I smirked. “You should know how to hunt by now. Zombies sometimes hunt in packs. You aren’t as mindless as movies made you out to be.” I dangled the dead rat above it.

The zombie snarled, and spit flew from its mouth.

“I bet,” I continued, “it’s the hunger. It’s consumes you, like a vampire’s bloodlust. Well, if those were real.” Thank goodness they weren’t. One supernatural creature had been more than enough to destroy the world.

A surge of bitterness rose up my throat. The skin on my knuckles turned white from how tightly I clutched the rat by the tail.

This could’ve been stopped. Lives and the world could’ve been saved. She might still be here.

About the Author

Patricia never set out to become a writer, and in fact, she never considered it an option during high school and college. She was more of an art and band geek. Some stories are meant to be told, though, and now she can't stop writing.

Patricia lives with her husband in Michigan, hopes one day to have what will resemble a small petting zoo, and has a fondness for dying her hair the colors of the rainbow.

Social Media Links:




Amazon Author Page

Facebook page

Wednesday, 1 September 2021

IWSG September 2021

It's time for the first Wednesday of the month and time for our monthly meeting of the Insecure Writer's Support Group. Hosted by Alex J. Cavanaugh, the aim of the group is to offer a safe space where writers of all kinds can share fears and insecurities without fear of being judged. Today's co-hosts are Rebecca DouglassT. Powell ColtrinNatalie AguirreKaren Lynn and C. Lee McKenzie.

This month's optional question is: How do you define success as a writer? Is it holding your book in your hand? Having a short story published? Making a certain amount of income from your writing?

That's a pretty wide-ranging question. I suppose there are a few ways I could answer. I think anyone who completes a story that tells a tale from beginning to end is a successful writer. It's a lot harder than it might sometimes appear. Another marker might be if it makes an impression on someone else or somehow resonates with them, or they feel an emotional connection with the characters. If you can achieve that with just one reader, I think it's a sign you've done something right.

Any insecurities this month? Well, I'm hoping to make a connection with talent spotters by taking part in my first #PitMad this month. I've done the IWSG Twitter Pitch Party before, so I know it's a highly competitive field, but it's also good fun and an interesting experience. I think I've got my WIP down to a publishable form - just need to perfect that pitch. Anyone else taking part? How's your pitch coming along?

Don't forget to check out other IWSG entries here.

Friday, 27 August 2021

One Year on Broadway blog tour

Happy Friday! Today I'm delighted to welcome a guest post from one of my oldest blogging friends, Kathryn McKendry, who is celebrating the release of what sounds like a fascinating memoir. Here's Kathy to explain more.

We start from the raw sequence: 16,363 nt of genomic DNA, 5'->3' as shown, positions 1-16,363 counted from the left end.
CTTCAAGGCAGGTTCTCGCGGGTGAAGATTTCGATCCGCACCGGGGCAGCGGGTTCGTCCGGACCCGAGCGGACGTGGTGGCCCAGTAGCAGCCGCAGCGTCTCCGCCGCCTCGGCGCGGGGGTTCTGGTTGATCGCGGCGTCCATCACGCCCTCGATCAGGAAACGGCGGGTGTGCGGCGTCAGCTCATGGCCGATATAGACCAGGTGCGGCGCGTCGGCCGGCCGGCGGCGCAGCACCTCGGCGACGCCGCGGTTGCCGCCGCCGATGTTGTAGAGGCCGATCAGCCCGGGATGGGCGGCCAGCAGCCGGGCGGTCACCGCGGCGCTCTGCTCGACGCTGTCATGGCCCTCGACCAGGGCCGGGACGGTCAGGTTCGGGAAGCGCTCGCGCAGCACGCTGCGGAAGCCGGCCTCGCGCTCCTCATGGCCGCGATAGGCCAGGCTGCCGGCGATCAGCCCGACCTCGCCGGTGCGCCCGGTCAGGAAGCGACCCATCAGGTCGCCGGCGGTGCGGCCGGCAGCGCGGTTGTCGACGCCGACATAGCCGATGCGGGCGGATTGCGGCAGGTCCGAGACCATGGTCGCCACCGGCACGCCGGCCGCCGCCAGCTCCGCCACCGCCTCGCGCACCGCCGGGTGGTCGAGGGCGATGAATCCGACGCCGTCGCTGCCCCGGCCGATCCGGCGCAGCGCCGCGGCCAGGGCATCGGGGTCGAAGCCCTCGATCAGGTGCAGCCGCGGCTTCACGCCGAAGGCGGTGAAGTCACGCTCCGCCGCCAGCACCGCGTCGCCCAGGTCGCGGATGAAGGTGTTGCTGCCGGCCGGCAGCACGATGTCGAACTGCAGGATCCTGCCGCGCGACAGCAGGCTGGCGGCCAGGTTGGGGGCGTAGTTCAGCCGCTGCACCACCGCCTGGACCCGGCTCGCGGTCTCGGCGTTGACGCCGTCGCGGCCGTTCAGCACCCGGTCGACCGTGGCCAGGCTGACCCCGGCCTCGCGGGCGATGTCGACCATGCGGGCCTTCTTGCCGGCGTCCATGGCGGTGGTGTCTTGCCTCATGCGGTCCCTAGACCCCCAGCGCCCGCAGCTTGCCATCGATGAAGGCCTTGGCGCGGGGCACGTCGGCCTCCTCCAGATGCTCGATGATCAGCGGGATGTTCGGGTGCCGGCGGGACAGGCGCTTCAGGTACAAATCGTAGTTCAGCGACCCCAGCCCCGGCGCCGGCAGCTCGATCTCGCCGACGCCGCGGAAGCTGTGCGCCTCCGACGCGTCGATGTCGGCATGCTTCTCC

First of all, thank you Nick for letting me take over your blog.

Today I’m talking about my new release One Year on Broadway: Finding Ourselves Between the Sand and the Sea

This is the true story of how my husband, Jesse, and I became co-producers of the Tony Award winning Broadway Revival of our favorite musical, Once on This Island, and the incredible year-long journey that ensued.

You might be thinking, “Oh they must have spent years in the theater business, in order to do that.”

Well not in our case. Neither Jesse nor I have any theater background other than the fact that we are fans of Broadway musicals and super-fans of Once on This Island.

Of course you’ll have to read the book to find out the whole story but here’s a sneak peek at how it all started: 

Over twenty-five years ago, when Jesse and I were both in college, he stumbled upon the U.S. tour of the original Broadway production of Once on This Island. He bought tickets and it was our first fancy date together. 

Set on an island in the French Antilles, we were enchanted by the heart-felt Caribbean tale and its colorful music. But even more than that, we saw a bit of ourselves in the two young main characters who had fallen in love despite their parents’ and society’s disapproval. Their story mirrored ours and touched both of us to the core. It also gave me the strength to choose my own path, to choose Jesse, not allowing my parents to decide for me. We could only hope that our tale would end differently. 

It’s amazing how deeply a story-whether, a book, a movie, or a musical can touch someone’s life and forever change them.

Fast forward to 2017 where by a strange twist of fate, we were led back to the Island. Jesse happened to be on a business trip in New York City where he heard about someone producing a Broadway revival of the show. One crazy decision led to another, and suddenly we were co-producers of the show that had changed our lives.

We had no idea how much more the show was going to give us.

One Year On Broadway is my love letter to Once On This Island.

I would love to hear what stories have impacted your lives the most. Did you see a musical or a movie that influenced you so much that you would never be the same? Or was there a book that changed your life forever?

Thanks again Nick for having me!

I hope you all have a wonderful week!

Kathryn McKendry


Back cover blurb:

A true story of forbidden love, adventure, and letting go

How do you know when it’s time to close one chapter of your life and begin a new one? To let go of the past, open your heart, and trust in a new beginning? At first we said, “no.” We knew it was ridiculous.

And yet something in our hearts led us back to the Island. Having no idea where it would lead us, my husband and I took a leap of faith and became co-producers of the Broadway Revival of Once On This Island, the musical that had given us so much. Even if it failed, we would have a great story to tell. We ended up with so much more.

GoodReads Description:

A true story of forbidden love, adventure, and letting go. Weaving together a fan girl's tribute to her all-time favorite musical and a memoir, One Year on Broadway is a closeup view into the production of a Broadway musical and a testament to the power of the stories that become a part of us forever.

Pre-order link for e-book on Amazon

Goodreads link